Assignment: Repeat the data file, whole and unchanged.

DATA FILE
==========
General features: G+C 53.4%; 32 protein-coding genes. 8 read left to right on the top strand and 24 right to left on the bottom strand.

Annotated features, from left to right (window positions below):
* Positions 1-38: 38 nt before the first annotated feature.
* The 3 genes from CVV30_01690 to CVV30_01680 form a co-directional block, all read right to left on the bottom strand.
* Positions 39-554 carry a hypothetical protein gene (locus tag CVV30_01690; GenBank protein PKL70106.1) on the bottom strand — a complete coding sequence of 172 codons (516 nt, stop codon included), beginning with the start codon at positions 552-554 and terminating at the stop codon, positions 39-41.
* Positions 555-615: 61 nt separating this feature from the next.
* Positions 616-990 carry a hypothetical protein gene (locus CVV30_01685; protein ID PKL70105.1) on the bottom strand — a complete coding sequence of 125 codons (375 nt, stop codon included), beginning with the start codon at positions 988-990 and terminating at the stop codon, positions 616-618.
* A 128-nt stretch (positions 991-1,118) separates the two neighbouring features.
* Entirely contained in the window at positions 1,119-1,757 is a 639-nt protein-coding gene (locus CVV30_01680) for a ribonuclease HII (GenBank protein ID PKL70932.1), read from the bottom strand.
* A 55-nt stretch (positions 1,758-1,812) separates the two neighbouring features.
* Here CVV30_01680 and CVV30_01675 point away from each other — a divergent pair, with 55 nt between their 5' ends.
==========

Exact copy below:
General features: G+C 53.4%; 32 protein-coding genes. 8 read left to right on the top strand and 24 right to left on the bottom strand.

Annotated features, from left to right (window positions below):
* Positions 1-38: 38 nt before the first annotated feature.
* The 3 genes from CVV30_01690 to CVV30_01680 form a co-directional block, all read right to left on the bottom strand.
* Positions 39-554 carry a hypothetical protein gene (locus tag CVV30_01690; GenBank protein PKL70106.1) on the bottom strand — a complete coding sequence of 172 codons (516 nt, stop codon included), beginning with the start codon at positions 552-554 and terminating at the stop codon, positions 39-41.
* Positions 555-615: 61 nt separating this feature from the next.
* Positions 616-990 carry a hypothetical protein gene (locus CVV30_01685; protein ID PKL70105.1) on the bottom strand — a complete coding sequence of 125 codons (375 nt, stop codon included), beginning with the start codon at positions 988-990 and terminating at the stop codon, positions 616-618.
* A 128-nt stretch (positions 991-1,118) separates the two neighbouring features.
* Entirely contained in the window at positions 1,119-1,757 is a 639-nt protein-coding gene (locus CVV30_01680) for a ribonuclease HII (GenBank protein ID PKL70932.1), read from the bottom strand.
* A 55-nt stretch (positions 1,758-1,812) separates the two neighbouring features.
* Here CVV30_01680 and CVV30_01675 point away from each other — a divergent pair, with 55 nt between their 5' ends.